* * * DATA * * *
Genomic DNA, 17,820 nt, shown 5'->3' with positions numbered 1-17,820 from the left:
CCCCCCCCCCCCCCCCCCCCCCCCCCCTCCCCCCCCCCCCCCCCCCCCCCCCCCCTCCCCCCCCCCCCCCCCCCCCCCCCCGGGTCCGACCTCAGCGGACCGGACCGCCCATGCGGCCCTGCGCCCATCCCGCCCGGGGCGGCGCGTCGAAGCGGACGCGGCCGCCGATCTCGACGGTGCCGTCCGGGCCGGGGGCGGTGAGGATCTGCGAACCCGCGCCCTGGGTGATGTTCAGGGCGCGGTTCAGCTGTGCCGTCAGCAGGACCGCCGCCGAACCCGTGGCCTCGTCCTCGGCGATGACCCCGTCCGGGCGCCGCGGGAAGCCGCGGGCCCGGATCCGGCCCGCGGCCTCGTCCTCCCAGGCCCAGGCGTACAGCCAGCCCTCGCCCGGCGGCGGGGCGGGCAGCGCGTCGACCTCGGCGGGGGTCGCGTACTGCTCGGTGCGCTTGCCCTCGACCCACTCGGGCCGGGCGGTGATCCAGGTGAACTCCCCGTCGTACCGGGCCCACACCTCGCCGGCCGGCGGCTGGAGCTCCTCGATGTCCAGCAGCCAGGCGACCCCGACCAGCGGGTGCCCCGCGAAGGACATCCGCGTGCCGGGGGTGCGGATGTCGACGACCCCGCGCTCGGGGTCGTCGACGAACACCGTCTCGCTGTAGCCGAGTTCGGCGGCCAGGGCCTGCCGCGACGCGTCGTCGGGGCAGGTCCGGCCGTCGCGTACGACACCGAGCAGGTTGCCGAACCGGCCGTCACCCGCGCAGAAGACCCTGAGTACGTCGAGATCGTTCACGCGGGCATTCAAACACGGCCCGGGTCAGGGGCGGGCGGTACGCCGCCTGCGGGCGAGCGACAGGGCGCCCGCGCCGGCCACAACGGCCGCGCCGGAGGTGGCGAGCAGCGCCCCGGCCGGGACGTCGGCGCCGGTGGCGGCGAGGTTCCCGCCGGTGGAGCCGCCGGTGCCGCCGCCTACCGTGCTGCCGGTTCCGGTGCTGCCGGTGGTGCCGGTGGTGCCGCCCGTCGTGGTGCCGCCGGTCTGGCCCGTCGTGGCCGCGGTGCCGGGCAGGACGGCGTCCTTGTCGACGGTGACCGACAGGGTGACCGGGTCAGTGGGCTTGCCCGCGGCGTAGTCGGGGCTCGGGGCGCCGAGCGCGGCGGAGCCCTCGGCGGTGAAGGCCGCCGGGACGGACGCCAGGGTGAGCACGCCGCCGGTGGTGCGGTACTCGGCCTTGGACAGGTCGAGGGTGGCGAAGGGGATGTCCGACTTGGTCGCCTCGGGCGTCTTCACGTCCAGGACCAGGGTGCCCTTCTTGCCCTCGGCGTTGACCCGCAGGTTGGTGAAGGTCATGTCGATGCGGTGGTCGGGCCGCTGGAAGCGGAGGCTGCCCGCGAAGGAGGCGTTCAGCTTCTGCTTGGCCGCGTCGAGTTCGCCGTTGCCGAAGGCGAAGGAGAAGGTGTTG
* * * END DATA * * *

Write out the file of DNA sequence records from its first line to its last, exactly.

Genomic DNA, 17,820 nt, shown 5'->3' with positions numbered 1-17,820 from the left:
CCCCCCCCCCCCCCCCCCCCCCCCCCCTCCCCCCCCCCCCCCCCCCCCCCCCCCCTCCCCCCCCCCCCCCCCCCCCCCCCCGGGTCCGACCTCAGCGGACCGGACCGCCCATGCGGCCCTGCGCCCATCCCGCCCGGGGCGGCGCGTCGAAGCGGACGCGGCCGCCGATCTCGACGGTGCCGTCCGGGCCGGGGGCGGTGAGGATCTGCGAACCCGCGCCCTGGGTGATGTTCAGGGCGCGGTTCAGCTGTGCCGTCAGCAGGACCGCCGCCGAACCCGTGGCCTCGTCCTCGGCGATGACCCCGTCCGGGCGCCGCGGGAAGCCGCGGGCCCGGATCCGGCCCGCGGCCTCGTCCTCCCAGGCCCAGGCGTACAGCCAGCCCTCGCCCGGCGGCGGGGCGGGCAGCGCGTCGACCTCGGCGGGGGTCGCGTACTGCTCGGTGCGCTTGCCCTCGACCCACTCGGGCCGGGCGGTGATCCAGGTGAACTCCCCGTCGTACCGGGCCCACACCTCGCCGGCCGGCGGCTGGAGCTCCTCGATGTCCAGCAGCCAGGCGACCCCGACCAGCGGGTGCCCCGCGAAGGACATCCGCGTGCCGGGGGTGCGGATGTCGACGACCCCGCGCTCGGGGTCGTCGACGAACACCGTCTCGCTGTAGCCGAGTTCGGCGGCCAGGGCCTGCCGCGACGCGTCGTCGGGGCAGGTCCGGCCGTCGCGTACGACACCGAGCAGGTTGCCGAACCGGCCGTCACCCGCGCAGAAGACCCTGAGTACGTCGAGATCGTTCACGCGGGCATTCAAACACGGCCCGGGTCAGGGGCGGGCGGTACGCCGCCTGCGGGCGAGCGACAGGGCGCCCGCGCCGGCCACAACGGCCGCGCCGGAGGTGGCGAGCAGCGCCCCGGCCGGGACGTCGGCGCCGGTGGCGGCGAGGTTCCCGCCGGTGGAGCCGCCGGTGCCGCCGCCTACCGTGCTGCCGGTTCCGGTGCTGCCGGTGGTGCCGGTGGTGCCGCCCGTCGTGGTGCCGCCGGTCTGGCCCGTCGTGGCCGCGGTGCCGGGCAGGACGGCGTCCTTGTCGACGGTGACCGACAGGGTGACCGGGTCAGTGGGCTTGCCCGCGGCGTAGTCGGGGCTCGGGGCGCCGAGCGCGGCGGAGCCCTCGGCGGTGAAGGCCGCCGGGACGGACGCCAGGGTGAGCACGCCGCCGGTGGTGCGGTACTCGGCCTTGGACAGGTCGAGGGTGGCGAAGGGGATGTCCGACTTGGTCGCCTCGGGCGTCTTCACGTCCAGGACCAGGGTGCCCTTCTTGCCCTCGGCGTTGACCCGCAGGTTGGTGAAGGTCATGTCGATGCGGTGGTCGGGCCGCTGGAAGCGGAGGCTGCCCGCGAAGGAGGCGTTCAGCTTCTGCTTGGCCGCGTCGAGTTCGCCGTTGCCGAAGGCGAAGGAGAAGGTGTTG